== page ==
Four ideals to pursue when considering energy policy
(in provisional translation)

Every day we see energy-related news covering topics such as surging gas, petrol, and electricity prices, experiments for new power generating technologies, blackouts caused by disasters, restart of nuclear power plants, climate-related international conferences, and so forth. As you watch those news items, you may wonder why energy-related issues cannot be solved easily. In reality, formulating energy policy is not as simple as you may think. As energy-related issues have a great impact on our daily lives and work, we need to devise well-balanced policy while pursuing various ideals simultaneously. This article presents four key ideals taken into consideration for the best approach to energy policy.

Ideal No. 1: Absolute safety

In choosing a specific type of energy, many people are concerned first and foremost about its safety. In actual fact, “safety” is the underlying premise of Japan’s energy policy.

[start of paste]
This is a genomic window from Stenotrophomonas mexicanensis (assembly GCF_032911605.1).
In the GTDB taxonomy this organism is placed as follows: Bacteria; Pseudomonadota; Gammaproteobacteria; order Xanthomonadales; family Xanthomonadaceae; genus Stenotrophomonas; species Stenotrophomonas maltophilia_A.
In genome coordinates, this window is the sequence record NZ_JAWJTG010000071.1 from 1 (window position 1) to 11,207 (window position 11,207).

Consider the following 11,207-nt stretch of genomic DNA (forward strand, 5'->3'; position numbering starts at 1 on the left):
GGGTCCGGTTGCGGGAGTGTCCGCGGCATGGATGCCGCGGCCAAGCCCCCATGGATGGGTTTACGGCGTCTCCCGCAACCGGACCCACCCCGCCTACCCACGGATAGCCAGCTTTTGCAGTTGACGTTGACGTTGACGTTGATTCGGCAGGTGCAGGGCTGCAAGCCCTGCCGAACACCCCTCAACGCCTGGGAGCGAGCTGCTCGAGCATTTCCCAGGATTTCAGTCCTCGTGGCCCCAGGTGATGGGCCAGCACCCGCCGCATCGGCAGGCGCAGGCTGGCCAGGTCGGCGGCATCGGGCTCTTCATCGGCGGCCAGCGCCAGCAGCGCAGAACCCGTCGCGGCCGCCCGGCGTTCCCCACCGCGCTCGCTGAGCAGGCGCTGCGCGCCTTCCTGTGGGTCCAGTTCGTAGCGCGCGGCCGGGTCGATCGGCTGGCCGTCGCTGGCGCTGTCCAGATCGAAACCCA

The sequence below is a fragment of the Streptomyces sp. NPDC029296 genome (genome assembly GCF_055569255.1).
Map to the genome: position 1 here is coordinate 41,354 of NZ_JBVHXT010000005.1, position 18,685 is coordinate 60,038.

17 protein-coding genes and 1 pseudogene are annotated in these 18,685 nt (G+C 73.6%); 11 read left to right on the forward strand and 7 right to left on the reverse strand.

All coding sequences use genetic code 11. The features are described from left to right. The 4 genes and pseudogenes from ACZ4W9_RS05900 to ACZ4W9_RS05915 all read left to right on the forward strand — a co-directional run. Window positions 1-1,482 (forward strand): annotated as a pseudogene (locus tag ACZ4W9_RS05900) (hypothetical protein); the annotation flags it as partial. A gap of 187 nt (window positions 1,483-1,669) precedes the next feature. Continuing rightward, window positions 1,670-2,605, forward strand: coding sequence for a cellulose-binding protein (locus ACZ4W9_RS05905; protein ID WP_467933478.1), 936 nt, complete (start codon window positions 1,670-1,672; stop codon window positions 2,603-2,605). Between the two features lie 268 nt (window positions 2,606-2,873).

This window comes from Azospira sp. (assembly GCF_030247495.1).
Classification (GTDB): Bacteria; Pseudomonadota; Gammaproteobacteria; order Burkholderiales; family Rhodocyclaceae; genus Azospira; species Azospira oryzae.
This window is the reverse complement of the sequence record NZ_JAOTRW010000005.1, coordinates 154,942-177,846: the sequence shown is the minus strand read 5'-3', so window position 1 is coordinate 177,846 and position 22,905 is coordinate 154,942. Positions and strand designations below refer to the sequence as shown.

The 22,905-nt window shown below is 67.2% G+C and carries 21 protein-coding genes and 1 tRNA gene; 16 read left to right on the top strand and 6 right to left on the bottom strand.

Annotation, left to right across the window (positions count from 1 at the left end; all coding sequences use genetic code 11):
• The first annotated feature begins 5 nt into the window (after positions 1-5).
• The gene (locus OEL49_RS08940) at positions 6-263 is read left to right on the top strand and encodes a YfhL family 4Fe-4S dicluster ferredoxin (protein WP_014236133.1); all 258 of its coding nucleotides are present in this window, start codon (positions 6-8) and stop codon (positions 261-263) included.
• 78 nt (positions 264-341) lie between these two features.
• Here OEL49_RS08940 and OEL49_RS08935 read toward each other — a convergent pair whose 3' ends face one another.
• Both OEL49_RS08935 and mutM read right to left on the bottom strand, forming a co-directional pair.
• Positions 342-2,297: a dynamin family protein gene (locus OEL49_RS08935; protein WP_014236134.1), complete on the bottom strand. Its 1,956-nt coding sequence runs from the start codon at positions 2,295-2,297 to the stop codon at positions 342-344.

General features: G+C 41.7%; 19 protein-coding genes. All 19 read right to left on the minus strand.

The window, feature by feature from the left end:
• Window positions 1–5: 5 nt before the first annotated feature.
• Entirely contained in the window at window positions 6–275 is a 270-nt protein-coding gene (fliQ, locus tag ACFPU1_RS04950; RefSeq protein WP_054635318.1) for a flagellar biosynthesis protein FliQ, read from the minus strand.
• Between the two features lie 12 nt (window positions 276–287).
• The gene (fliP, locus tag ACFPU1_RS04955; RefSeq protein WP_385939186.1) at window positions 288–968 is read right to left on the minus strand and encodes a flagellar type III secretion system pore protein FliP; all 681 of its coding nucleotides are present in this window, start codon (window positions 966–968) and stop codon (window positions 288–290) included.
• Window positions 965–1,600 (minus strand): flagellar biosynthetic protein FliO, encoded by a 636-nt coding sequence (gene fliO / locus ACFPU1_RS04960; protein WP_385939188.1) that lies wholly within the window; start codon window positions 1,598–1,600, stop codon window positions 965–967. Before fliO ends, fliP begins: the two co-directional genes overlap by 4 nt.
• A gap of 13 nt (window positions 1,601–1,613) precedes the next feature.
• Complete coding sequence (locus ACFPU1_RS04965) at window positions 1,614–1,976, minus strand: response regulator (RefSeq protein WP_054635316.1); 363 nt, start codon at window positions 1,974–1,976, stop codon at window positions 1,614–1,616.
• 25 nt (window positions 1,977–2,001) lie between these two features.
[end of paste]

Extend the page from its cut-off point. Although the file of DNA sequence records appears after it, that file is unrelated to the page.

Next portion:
The experience of the accident that occurred at TEPCO’s Fukushima Daiichi Nuclear Power Station in 2011 and the lessons it taught us must be remembered and reflected upon as the starting point when formulating Japan’s energy policy.

Units 1-4 of TEPCO’s Fukushima Daiichi Nuclear Power Station (picture taken in 2020)

Solar power generation, which has now been widely adopted, is vulnerable to severe natural disasters resulting in equipment being damaged or scattered. Newly developed power sources such as solar power need to be utilized with safety measures in place.

There is no such thing as “absolute safety.” In deciding which energy source to use, we must pursue better safety in relative terms.

These pictures show solar power stations affected by natural disasters.
Solar power stations affected by natural disasters

Ideal No. 2: A stable supply anytime and anywhere